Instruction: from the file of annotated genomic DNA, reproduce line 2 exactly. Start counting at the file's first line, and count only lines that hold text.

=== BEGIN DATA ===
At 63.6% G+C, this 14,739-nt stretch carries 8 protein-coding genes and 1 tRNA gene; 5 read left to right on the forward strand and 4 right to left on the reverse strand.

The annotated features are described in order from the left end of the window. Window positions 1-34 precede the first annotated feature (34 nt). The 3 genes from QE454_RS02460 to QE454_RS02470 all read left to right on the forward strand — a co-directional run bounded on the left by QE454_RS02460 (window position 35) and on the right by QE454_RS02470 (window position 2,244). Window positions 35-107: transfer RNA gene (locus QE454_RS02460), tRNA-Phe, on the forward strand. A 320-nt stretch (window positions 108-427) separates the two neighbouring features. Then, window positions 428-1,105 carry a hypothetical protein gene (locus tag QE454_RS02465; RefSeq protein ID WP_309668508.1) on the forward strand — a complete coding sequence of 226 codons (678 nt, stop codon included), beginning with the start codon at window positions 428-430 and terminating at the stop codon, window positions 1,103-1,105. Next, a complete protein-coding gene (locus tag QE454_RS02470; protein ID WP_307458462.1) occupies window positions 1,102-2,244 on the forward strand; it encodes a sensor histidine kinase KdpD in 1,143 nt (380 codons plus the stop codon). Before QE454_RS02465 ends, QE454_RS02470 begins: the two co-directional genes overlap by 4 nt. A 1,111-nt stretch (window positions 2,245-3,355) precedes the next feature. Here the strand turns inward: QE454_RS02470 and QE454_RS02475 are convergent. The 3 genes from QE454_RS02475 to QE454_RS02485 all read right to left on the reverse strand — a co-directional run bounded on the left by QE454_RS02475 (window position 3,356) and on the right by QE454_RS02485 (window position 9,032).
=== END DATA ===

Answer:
The annotated features are described in order from the left end of the window. Window positions 1-34 precede the first annotated feature (34 nt). The 3 genes from QE454_RS02460 to QE454_RS02470 all read left to right on the forward strand — a co-directional run bounded on the left by QE454_RS02460 (window position 35) and on the right by QE454_RS02470 (window position 2,244). Window positions 35-107: transfer RNA gene (locus QE454_RS02460), tRNA-Phe, on the forward strand. A 320-nt stretch (window positions 108-427) separates the two neighbouring features. Then, window positions 428-1,105 carry a hypothetical protein gene (locus tag QE454_RS02465; RefSeq protein ID WP_309668508.1) on the forward strand — a complete coding sequence of 226 codons (678 nt, stop codon included), beginning with the start codon at window positions 428-430 and terminating at the stop codon, window positions 1,103-1,105. Next, a complete protein-coding gene (locus tag QE454_RS02470; protein ID WP_307458462.1) occupies window positions 1,102-2,244 on the forward strand; it encodes a sensor histidine kinase KdpD in 1,143 nt (380 codons plus the stop codon). Before QE454_RS02465 ends, QE454_RS02470 begins: the two co-directional genes overlap by 4 nt. A 1,111-nt stretch (window positions 2,245-3,355) precedes the next feature. Here the strand turns inward: QE454_RS02470 and QE454_RS02475 are convergent. The 3 genes from QE454_RS02475 to QE454_RS02485 all read right to left on the reverse strand — a co-directional run bounded on the left by QE454_RS02475 (window position 3,356) and on the right by QE454_RS02485 (window position 9,032).